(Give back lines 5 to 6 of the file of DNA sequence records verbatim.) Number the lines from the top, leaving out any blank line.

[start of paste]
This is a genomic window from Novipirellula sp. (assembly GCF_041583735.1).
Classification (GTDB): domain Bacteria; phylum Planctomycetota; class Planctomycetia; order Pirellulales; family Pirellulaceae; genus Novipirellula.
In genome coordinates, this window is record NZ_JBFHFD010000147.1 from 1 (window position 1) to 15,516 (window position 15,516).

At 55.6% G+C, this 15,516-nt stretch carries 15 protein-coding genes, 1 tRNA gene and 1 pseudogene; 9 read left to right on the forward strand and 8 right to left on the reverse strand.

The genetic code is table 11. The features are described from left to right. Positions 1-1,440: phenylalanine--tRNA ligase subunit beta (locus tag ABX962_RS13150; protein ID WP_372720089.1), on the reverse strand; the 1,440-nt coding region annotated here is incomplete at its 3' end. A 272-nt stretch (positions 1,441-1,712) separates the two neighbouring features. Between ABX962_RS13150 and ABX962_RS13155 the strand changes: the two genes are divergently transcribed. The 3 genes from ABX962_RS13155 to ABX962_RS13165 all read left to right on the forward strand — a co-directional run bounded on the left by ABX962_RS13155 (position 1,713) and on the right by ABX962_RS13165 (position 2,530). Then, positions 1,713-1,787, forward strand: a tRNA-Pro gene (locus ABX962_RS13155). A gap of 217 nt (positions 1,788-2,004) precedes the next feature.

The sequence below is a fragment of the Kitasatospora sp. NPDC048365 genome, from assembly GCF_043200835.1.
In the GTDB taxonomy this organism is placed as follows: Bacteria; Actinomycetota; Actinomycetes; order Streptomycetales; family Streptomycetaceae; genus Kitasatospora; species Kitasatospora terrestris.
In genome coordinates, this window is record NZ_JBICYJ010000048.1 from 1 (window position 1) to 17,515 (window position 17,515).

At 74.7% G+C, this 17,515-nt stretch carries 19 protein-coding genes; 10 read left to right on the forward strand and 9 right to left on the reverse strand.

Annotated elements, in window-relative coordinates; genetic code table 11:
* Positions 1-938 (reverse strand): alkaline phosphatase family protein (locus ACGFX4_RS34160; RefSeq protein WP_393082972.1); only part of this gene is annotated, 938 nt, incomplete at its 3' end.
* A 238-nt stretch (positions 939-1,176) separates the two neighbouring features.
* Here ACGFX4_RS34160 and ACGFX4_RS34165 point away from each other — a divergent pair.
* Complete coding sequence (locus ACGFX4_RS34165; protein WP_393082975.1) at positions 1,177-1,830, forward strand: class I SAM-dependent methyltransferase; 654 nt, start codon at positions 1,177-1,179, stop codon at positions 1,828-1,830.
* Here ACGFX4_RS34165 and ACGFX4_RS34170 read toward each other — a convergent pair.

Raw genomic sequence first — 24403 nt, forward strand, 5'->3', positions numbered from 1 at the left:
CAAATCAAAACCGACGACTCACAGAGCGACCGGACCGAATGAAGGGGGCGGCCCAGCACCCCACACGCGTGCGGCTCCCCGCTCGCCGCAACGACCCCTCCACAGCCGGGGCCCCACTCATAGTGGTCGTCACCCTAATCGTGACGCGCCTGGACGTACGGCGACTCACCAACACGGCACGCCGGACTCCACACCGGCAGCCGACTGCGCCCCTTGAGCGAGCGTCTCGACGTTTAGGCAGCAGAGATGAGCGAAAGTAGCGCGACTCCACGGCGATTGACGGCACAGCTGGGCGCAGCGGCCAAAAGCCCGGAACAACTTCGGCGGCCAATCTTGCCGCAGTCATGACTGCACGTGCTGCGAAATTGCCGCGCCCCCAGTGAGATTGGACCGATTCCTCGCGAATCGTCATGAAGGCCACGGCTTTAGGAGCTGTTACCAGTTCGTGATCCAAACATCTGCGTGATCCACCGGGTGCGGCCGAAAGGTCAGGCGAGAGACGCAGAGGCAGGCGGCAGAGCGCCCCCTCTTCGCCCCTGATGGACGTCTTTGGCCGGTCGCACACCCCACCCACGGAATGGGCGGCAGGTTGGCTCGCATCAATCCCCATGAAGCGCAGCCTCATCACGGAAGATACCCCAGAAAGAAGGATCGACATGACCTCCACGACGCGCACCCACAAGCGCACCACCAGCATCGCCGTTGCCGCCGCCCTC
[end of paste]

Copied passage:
The genetic code is table 11. The features are described from left to right. Positions 1-1,440: phenylalanine--tRNA ligase subunit beta (locus tag ABX962_RS13150; protein ID WP_372720089.1), on the reverse strand; the 1,440-nt coding region annotated here is incomplete at its 3' end. A 272-nt stretch (positions 1,441-1,712) separates the two neighbouring features. Between ABX962_RS13150 and ABX962_RS13155 the strand changes: the two genes are divergently transcribed. The 3 genes from ABX962_RS13155 to ABX962_RS13165 all read left to right on the forward strand — a co-directional run bounded on the left by ABX962_RS13155 (position 1,713) and on the right by ABX962_RS13165 (position 2,530). Then, positions 1,713-1,787, forward strand: a tRNA-Pro gene (locus ABX962_RS13155). A gap of 217 nt (positions 1,788-2,004) precedes the next feature.

The sequence below is a fragment of the Kitasatospora sp. NPDC048365 genome, from assembly GCF_043200835.1.